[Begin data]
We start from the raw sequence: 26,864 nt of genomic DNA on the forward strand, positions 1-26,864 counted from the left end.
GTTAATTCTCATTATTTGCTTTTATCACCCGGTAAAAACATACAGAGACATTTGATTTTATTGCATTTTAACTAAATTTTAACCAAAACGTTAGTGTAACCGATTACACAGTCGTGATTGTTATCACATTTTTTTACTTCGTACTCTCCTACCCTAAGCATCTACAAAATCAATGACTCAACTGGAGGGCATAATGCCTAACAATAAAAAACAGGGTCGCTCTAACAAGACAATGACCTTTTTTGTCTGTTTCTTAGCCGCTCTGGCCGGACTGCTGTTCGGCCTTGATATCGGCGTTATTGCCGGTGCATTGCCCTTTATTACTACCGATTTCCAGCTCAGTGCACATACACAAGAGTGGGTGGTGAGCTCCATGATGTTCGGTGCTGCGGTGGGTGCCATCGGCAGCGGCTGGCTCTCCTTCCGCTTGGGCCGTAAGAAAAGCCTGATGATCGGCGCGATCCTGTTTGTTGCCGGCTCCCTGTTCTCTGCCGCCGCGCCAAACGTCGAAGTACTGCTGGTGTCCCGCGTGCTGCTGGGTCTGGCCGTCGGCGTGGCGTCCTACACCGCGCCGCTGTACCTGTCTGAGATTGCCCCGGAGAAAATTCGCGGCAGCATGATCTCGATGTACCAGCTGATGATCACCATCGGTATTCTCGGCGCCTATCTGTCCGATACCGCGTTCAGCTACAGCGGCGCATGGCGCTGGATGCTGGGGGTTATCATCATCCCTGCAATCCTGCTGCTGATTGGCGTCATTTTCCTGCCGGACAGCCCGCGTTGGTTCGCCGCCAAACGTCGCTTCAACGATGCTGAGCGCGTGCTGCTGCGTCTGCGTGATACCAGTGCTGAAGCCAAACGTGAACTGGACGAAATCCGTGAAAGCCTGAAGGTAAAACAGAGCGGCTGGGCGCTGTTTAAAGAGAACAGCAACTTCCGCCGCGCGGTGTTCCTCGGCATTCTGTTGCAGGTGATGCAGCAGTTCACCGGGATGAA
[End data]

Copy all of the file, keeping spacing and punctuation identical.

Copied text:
We start from the raw sequence: 26,864 nt of genomic DNA on the forward strand, positions 1-26,864 counted from the left end.
GTTAATTCTCATTATTTGCTTTTATCACCCGGTAAAAACATACAGAGACATTTGATTTTATTGCATTTTAACTAAATTTTAACCAAAACGTTAGTGTAACCGATTACACAGTCGTGATTGTTATCACATTTTTTTACTTCGTACTCTCCTACCCTAAGCATCTACAAAATCAATGACTCAACTGGAGGGCATAATGCCTAACAATAAAAAACAGGGTCGCTCTAACAAGACAATGACCTTTTTTGTCTGTTTCTTAGCCGCTCTGGCCGGACTGCTGTTCGGCCTTGATATCGGCGTTATTGCCGGTGCATTGCCCTTTATTACTACCGATTTCCAGCTCAGTGCACATACACAAGAGTGGGTGGTGAGCTCCATGATGTTCGGTGCTGCGGTGGGTGCCATCGGCAGCGGCTGGCTCTCCTTCCGCTTGGGCCGTAAGAAAAGCCTGATGATCGGCGCGATCCTGTTTGTTGCCGGCTCCCTGTTCTCTGCCGCCGCGCCAAACGTCGAAGTACTGCTGGTGTCCCGCGTGCTGCTGGGTCTGGCCGTCGGCGTGGCGTCCTACACCGCGCCGCTGTACCTGTCTGAGATTGCCCCGGAGAAAATTCGCGGCAGCATGATCTCGATGTACCAGCTGATGATCACCATCGGTATTCTCGGCGCCTATCTGTCCGATACCGCGTTCAGCTACAGCGGCGCATGGCGCTGGATGCTGGGGGTTATCATCATCCCTGCAATCCTGCTGCTGATTGGCGTCATTTTCCTGCCGGACAGCCCGCGTTGGTTCGCCGCCAAACGTCGCTTCAACGATGCTGAGCGCGTGCTGCTGCGTCTGCGTGATACCAGTGCTGAAGCCAAACGTGAACTGGACGAAATCCGTGAAAGCCTGAAGGTAAAACAGAGCGGCTGGGCGCTGTTTAAAGAGAACAGCAACTTCCGCCGCGCGGTGTTCCTCGGCATTCTGTTGCAGGTGATGCAGCAGTTCACCGGGATGAA